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J Immunol. 2007 Jan 15;178(2):1086-95.

Opsonization of HIV with complement enhances infection of dendritic cells and viral transfer to CD4 T cells in a CR3 and DC-SIGN-dependent manner.

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  • 1Université René Descartes Paris V and Institut National de la Santé et de la Recherche Médicale, Unité 743, Institut des Cordeliers, Paris, France. hicham.bouhlal@u430.bhdc.jussieu.fr

Abstract

In the present study, we demonstrated that opsonization of primary HIV-1 with human complement enhances infection of immature monocyte-derived dendritic cells (iDC) and transmission in trans of HIV to autologous CD4(+) T lymphocytes. Infection of iDC by opsonized primary R5- and X4-tropic HIV was increased 3- to 5-fold as compared with infection by the corresponding unopsonized HIV. Enhancement of infection was dependent on CR3 as demonstrated by inhibition induced by blocking Abs. The interaction of HIV with CCR5 and CXCR4 on iDC was affected by opsonization. Indeed, stromal-derived factor-1 was more efficient in inhibiting infection of iDC with opsonized R5-tropic HIV-1(BaL) (45%) than with heat-inactivated complement opsonized virus and similarly RANTES inhibited more efficiently infection of iDC with opsonized X4-tropic HIV-1(NDK) (42%) than with heat-inactivated complement opsonized virus. We also showed that attachment of complement-opsonized virus to DC-specific ICAM-grabbing nonintegrin (DC-SIGN) molecule on iDC and HeLa DC-SIGN(+) CR3(-) cells was 46% and 50% higher compared with heat-inactivated complement opsonized virus, respectively. Hence, Abs to DC-SIGN suppressed up to 80% and 60% the binding of opsonized virus to HeLa cells and iDC, respectively. Furthermore, Abs to DC-SIGN inhibited up to 70% of the infection of iDC and up to 65% of infection in trans of autologous lymphocytes with opsonized virus. These results further demonstrated the role of DC-SIGN in complement opsonized virus uptake and infection. Thus, the virus uses complement to its advantage to facilitate early steps leading to infection following mucosal transmission of HIV.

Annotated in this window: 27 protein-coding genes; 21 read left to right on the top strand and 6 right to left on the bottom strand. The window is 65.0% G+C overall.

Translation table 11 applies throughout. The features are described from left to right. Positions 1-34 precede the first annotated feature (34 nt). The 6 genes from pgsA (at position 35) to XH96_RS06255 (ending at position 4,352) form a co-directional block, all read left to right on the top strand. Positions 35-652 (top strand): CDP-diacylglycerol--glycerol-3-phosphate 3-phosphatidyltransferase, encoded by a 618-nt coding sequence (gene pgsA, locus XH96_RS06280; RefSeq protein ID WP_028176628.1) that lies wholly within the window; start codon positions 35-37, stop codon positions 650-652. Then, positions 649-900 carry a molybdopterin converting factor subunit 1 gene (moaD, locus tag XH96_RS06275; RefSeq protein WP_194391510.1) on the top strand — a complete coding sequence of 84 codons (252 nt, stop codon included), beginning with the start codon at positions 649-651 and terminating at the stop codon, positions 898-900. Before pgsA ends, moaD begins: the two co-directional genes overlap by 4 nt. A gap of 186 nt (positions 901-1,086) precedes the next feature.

PMID:
17202372
[PubMed - indexed for MEDLINE]
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